produced are sold.
Where the problem involves mixed costs, they must be split into their fixed and variable
component by High-Low Method. Scatter Plot Method or Regression Method.
CVP Analysis Formula
The basic formula used in CVP Analysis is derived from profit equation:
px = vx + FC + Profit
In the above formula,
p is price per unit;
v is variable cost per unit;
x are total number of units produced and sold; and
FC is total fixed cost
Besides the above formula, CVP analysis also makes use of following concepts: Contribution Margin
(CM)
Contribution Margin (CM) is equal to the difference between total sales (S) and total variable
cost or, in other words, it is the amount by which sales exceed total variable costs (VC). In order to make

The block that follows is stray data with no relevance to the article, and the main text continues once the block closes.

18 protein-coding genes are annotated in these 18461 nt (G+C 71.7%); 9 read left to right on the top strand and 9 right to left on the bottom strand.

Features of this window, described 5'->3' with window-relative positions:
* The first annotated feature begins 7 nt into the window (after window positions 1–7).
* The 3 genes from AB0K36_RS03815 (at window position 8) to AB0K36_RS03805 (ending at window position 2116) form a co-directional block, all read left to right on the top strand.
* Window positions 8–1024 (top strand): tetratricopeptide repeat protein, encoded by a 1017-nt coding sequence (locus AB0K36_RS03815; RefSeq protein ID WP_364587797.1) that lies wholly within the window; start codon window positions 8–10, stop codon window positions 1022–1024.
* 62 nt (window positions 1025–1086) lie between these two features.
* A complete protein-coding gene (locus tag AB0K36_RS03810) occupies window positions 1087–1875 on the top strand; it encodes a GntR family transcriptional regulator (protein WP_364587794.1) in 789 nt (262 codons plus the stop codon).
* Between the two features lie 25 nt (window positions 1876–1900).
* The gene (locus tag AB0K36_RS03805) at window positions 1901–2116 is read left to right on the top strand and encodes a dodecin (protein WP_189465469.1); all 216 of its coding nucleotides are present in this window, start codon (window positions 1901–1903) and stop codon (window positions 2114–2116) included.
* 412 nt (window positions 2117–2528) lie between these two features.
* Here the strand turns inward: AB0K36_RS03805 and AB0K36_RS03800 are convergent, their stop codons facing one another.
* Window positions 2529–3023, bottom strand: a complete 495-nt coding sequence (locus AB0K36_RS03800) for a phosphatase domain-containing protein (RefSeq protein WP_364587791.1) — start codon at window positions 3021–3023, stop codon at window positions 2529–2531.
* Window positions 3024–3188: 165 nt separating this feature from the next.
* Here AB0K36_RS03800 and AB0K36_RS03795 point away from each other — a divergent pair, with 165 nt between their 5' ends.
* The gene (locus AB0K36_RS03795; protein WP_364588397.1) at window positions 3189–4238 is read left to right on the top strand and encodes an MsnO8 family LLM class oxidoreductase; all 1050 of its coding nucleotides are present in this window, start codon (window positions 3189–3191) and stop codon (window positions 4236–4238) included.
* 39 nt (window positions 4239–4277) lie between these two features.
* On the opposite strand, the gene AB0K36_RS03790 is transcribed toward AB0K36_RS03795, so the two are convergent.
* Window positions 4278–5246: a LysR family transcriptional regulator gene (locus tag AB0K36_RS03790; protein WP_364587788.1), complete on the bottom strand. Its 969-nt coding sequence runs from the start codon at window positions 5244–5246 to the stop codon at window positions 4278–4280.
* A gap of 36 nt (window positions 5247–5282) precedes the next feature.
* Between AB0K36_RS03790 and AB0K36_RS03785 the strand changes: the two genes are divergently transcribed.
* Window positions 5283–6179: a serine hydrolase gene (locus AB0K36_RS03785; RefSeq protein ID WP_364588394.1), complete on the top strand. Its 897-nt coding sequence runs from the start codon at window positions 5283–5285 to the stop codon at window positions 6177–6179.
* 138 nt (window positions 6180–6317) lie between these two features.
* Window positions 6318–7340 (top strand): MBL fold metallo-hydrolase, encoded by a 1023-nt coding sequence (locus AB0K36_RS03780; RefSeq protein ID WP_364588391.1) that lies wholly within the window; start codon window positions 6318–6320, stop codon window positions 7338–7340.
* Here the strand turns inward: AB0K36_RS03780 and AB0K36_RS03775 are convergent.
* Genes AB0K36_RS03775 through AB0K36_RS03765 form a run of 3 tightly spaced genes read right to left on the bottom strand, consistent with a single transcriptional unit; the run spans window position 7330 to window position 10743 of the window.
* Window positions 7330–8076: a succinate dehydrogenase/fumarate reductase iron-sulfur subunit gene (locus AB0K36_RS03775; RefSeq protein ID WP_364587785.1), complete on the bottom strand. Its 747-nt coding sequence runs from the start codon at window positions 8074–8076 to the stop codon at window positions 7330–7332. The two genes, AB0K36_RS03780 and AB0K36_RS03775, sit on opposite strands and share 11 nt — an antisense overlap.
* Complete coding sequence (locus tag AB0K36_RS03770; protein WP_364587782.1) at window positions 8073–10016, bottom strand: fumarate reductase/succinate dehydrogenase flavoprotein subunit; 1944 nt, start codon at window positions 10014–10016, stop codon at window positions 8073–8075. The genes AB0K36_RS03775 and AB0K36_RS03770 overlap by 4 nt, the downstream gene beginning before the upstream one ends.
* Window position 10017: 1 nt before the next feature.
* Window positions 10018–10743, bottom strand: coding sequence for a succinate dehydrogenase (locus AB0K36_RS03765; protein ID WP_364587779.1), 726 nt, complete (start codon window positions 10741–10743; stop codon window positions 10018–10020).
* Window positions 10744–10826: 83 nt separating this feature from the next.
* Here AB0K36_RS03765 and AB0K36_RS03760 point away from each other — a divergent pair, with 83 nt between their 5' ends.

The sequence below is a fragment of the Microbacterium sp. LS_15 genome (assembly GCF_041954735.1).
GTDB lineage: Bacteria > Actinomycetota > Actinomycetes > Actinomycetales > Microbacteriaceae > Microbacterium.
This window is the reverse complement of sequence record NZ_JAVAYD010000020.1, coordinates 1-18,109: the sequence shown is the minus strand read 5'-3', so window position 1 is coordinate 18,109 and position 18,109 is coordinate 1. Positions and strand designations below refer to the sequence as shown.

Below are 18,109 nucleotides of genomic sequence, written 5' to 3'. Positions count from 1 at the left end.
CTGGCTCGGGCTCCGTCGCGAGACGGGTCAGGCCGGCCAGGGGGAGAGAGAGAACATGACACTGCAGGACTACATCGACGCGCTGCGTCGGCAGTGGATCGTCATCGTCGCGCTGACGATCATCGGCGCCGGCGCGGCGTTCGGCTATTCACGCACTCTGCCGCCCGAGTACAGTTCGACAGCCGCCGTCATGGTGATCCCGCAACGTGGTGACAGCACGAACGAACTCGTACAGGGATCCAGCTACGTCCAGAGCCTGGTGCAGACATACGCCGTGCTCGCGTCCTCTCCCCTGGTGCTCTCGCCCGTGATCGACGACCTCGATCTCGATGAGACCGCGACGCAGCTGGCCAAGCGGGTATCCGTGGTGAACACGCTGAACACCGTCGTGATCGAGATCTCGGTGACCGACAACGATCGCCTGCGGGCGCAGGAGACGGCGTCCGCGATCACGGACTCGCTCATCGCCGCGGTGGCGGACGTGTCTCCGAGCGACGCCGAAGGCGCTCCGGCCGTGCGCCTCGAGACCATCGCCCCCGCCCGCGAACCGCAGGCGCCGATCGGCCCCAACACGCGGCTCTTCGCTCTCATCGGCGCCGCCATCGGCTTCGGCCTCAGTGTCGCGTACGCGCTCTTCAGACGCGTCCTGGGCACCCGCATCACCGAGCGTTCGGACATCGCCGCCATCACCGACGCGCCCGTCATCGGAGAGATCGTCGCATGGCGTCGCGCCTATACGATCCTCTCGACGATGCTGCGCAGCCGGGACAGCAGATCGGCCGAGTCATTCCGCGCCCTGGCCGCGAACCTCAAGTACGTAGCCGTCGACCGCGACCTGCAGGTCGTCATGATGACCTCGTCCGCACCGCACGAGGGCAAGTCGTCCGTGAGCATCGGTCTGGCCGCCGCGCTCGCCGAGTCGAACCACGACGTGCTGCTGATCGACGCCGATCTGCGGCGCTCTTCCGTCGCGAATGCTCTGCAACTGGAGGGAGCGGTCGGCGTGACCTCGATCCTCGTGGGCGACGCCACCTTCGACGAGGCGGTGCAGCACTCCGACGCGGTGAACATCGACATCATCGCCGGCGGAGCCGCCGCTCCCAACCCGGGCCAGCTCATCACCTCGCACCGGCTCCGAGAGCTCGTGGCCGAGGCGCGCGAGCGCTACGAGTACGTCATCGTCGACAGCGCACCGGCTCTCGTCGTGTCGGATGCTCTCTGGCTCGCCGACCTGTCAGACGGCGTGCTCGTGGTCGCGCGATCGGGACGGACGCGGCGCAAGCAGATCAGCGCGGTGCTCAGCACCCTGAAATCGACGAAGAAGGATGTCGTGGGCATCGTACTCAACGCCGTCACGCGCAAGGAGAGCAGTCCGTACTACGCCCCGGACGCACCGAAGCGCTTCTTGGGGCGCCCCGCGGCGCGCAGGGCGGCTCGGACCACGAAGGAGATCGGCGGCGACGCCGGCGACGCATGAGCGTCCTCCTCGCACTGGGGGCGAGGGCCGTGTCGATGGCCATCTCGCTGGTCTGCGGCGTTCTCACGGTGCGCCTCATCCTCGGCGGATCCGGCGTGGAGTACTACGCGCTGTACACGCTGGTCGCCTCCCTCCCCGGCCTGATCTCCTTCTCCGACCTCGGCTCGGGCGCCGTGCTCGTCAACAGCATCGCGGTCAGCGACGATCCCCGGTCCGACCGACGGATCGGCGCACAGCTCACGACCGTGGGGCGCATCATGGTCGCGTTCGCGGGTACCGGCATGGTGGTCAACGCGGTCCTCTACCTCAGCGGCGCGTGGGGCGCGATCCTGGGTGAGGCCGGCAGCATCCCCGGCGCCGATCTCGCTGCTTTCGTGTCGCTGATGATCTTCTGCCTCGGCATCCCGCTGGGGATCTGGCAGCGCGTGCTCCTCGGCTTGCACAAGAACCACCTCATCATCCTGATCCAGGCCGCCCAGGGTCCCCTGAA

profit the contribution margin of a business must exceed its total fixed costs. In short:
CM = S " VC
Unit Contribution Margin (Unit CM)
Contribution Margin can also be calculated per unit which is called Unit Contribution Margin. It is
the excess of sales price per unit (p) over variable cost per unit (v). Thus: Unit CM = p v
Contribution Margin Ratio (CM Ratio)
Contribution Margin Ratio is calculated by dividing contribution margin by total sales or unit CM
by price per unit.

Q. 49 Discuss the Meaning and Scope of Cost Accountancy.
Ans. The term cost accountancy is wider than the term cost accounting. According to the
Terminology of Management and Financial Accountancy Published by the Chartered Institute of
Management Accountants, London, cost accountancy means. "the application of costing and cost
accounting principles, methods and techniques to the science, art and practice of cost control, It
includes the presentation of information derived there from for the purpose of managerial decision
making.
Cost Accounting
Cost accounting is the process of accounting for costs. It embraces the accounting procedures